Wall molding is used along the top and bottoms of walls to improve appearance along the floor and ceiling by adding a subtle attractiveness to the transition area between the wall and where it meets the floor or ceiling. Molding can be bought in long pieces with any number of designs cut into it, and is relatively easy to install. The most important thing to consider and plan ahead for is the types of adhesive materials you'll need to properly and securely install any type of molding.
When applying the molding to the wall, you will need to secure it on with common wall adhesive. Be sure to get a urethane-based, heavy-duty wall or wood glue. This will typically come in a tube similar to caulk and can be applied in long strips using a caulking gun. You will need enough to make several passes up and down the wall where you want to install the molding. Strength of the adhesive should not be a major concern, as any commercially available wall glue will be plenty strong enough to hold molding to the wall material.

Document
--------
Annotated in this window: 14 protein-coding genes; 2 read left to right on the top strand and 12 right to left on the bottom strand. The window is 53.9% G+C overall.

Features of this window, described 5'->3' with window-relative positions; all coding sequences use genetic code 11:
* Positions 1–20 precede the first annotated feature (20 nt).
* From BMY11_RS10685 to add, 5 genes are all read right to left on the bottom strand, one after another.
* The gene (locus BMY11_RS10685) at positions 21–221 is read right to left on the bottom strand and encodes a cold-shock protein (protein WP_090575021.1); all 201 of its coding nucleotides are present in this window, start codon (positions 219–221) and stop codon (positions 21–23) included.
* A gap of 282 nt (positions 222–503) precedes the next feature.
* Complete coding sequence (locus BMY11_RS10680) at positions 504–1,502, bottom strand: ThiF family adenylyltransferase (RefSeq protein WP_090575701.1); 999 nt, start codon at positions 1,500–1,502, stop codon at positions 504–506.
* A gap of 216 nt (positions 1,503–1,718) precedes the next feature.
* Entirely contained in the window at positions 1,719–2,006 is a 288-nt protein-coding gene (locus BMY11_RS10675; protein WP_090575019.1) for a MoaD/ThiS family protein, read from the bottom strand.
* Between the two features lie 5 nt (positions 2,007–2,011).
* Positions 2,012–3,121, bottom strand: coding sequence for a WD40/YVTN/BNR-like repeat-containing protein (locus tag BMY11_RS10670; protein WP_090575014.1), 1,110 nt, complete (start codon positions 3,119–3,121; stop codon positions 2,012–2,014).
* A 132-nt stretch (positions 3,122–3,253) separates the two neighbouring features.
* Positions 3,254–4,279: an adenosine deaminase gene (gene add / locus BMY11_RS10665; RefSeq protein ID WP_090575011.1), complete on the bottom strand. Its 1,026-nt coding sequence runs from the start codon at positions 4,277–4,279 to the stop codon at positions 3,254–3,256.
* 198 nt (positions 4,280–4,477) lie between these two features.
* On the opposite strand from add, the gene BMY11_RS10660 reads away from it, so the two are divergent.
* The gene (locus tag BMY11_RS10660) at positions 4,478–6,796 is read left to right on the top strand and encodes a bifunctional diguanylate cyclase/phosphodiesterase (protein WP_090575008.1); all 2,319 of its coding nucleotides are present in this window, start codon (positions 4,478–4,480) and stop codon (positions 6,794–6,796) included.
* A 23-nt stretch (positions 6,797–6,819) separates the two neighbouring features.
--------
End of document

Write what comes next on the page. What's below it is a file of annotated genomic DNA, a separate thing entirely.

While not so much an adhesive in the traditional sense of the word, standard carpenters nails are still an integral part of securing the molding to the wall. You will need to find the right balance between nail length and thickness. The nails need to be long enough to go through the molding and securely into the wall, yet still thin enough to be easily painted over once the molding is installed. The molding will be placed onto the wall over the traditional adhesive and then further secured using the nails on every other wall stud.
Caulk plays a more superficial role than either the wall glue or the nails in the installation of molding. Use any readily available brand of standard caulk in conjunction with a caulking gun to apply a thin line along any joints in the molding. Corners and seams where two pieces come together should get a light application of caulk to hide the crack. Any excess should be wiped away before painting to avoid imperfections and bumps along the seams.